Wolf Blitzer Quotes John Kerry In Plea for U.S. to 'Accelerate' Withdrawal From Afghanistan
CNN's Wolf Blitzer resorted to using old footage of Democratic Senator John Kerry (Mass.) as a soldier to make his point about how the U.S. needs to speed up its troop withdrawal from Afghanistan.
"And I immediately recalled what Senator John Kerry told Congress when he returned from the Vietnam War four decades ago," Blitzer said Friday of when he got news of the deaths of American soldiers in Afghanistan. He aired footage of Kerry's 1971 testimony before Congress given as a soldier returning from Vietnam, where he called the war a "mistake" and challenged Americans to realize that. [Video below the break.]
"But here is the question, why do they have to remain there so long?" Blitzer asked of the troops in Afghanistan. "Will it really make any difference in the long run when American forces leave?"
"My gut tells me it is time to accelerate that withdrawal," he continued his message. "Too many American sons and daughters have already been killed in Afghanistan."
A transcript of the segment, which aired on August 10 on The Situation Room at 6:01 p.m. EDT, is as follows:
WOLF BLITZER: When I heard this morning that at least three more American special forces soldiers had been killed by an Afghan police officer in Southern Afghanistan, my heart sank. I immediately focused in on the men who died. I know that each is someone's father, son or brother. And I immediately recalled what Senator John Kerry told Congress when he returned from the Vietnam War four decades ago.
JOHN KERRY: Each day to facilitate the process by which the United States washes her hands of Vietnam, somebody has to give up his life so that the United States doesn't have to admit something that the entire world already knows. So that we cannot say that we have made a mistake. Someone has to die so that President Nixon won't be, and these are his words, "the first president to lose a war." Now we are asking Americans to think about that. Because how do you ask a man to be the last man to die in Vietnam? How do you ask a man to be the last man to die for a mistake?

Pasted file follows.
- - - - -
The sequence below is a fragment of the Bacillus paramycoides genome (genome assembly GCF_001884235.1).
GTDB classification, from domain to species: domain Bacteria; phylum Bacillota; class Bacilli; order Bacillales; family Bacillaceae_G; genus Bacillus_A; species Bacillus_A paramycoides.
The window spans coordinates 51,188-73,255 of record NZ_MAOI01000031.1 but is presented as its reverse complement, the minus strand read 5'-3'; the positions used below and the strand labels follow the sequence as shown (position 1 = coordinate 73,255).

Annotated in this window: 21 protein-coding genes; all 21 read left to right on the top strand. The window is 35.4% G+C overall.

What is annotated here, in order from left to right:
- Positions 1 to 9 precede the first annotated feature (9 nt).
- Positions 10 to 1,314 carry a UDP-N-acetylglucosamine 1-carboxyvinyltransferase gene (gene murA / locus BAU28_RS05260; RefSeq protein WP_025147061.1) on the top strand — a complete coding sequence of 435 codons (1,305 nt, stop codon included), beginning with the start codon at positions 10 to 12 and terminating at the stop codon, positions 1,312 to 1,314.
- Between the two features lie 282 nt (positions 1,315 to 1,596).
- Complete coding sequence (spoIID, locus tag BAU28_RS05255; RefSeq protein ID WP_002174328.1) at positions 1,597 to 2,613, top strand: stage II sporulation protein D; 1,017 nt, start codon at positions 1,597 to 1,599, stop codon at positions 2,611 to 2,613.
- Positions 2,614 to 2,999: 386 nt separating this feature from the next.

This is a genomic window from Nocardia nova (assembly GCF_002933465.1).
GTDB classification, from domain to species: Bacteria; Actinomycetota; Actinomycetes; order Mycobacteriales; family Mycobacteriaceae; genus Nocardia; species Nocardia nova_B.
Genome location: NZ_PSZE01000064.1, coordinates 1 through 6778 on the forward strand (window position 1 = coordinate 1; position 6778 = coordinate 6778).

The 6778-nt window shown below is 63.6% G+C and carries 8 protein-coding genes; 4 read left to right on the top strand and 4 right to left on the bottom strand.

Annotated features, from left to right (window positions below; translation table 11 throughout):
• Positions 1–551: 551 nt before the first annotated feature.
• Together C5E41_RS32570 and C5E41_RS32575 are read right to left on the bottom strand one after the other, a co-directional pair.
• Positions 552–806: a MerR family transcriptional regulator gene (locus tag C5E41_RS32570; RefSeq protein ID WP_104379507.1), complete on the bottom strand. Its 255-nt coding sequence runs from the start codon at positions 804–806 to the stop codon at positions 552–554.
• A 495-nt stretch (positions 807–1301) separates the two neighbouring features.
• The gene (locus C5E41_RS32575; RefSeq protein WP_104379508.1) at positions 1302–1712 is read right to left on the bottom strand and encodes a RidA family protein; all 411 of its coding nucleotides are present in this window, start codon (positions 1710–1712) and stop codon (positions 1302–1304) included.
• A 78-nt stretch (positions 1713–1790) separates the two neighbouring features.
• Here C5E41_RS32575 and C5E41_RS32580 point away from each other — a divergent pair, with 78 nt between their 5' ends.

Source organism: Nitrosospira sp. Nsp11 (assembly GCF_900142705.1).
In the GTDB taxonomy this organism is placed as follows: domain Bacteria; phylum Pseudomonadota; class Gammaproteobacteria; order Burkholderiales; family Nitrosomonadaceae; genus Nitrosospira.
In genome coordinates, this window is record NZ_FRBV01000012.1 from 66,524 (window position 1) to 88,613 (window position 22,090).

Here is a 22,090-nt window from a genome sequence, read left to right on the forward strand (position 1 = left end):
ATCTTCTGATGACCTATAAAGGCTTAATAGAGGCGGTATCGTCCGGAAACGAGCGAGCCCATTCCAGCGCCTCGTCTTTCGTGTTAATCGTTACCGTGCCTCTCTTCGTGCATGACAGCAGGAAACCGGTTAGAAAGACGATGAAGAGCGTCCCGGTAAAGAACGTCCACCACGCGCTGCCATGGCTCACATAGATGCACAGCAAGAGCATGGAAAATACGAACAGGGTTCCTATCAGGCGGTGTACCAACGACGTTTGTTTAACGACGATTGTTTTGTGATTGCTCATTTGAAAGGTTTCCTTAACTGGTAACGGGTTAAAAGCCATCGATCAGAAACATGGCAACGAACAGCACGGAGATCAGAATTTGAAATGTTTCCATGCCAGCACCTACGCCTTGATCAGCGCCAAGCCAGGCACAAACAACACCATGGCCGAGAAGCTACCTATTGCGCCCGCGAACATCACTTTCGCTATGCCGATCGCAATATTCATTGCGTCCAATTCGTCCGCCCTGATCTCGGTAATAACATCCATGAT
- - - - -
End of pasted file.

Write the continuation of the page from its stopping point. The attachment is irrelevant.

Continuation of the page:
(End Video Clip)
BLITZER: There are still some 90,000 American troops serving in Afghanistan, President Obama says they will be withdrawn over the next two and a half years, he says they will all be out by the end of 2014. But here is the question, why do they have to remain there so long? Will it really make any difference in the long run when American forces leave? Afghan police and military personnel, our supposed allies, are now routinely killing American forces. So what is the point? Keeping all those U.S. troops in Afghanistan still costs U.S. taxpayers about two billion – billion – dollars a week, more than 100 billion dollars a year. My gut tells me it is time to accelerate that withdrawal. Too many American sons and daughters have already been killed in Afghanistan.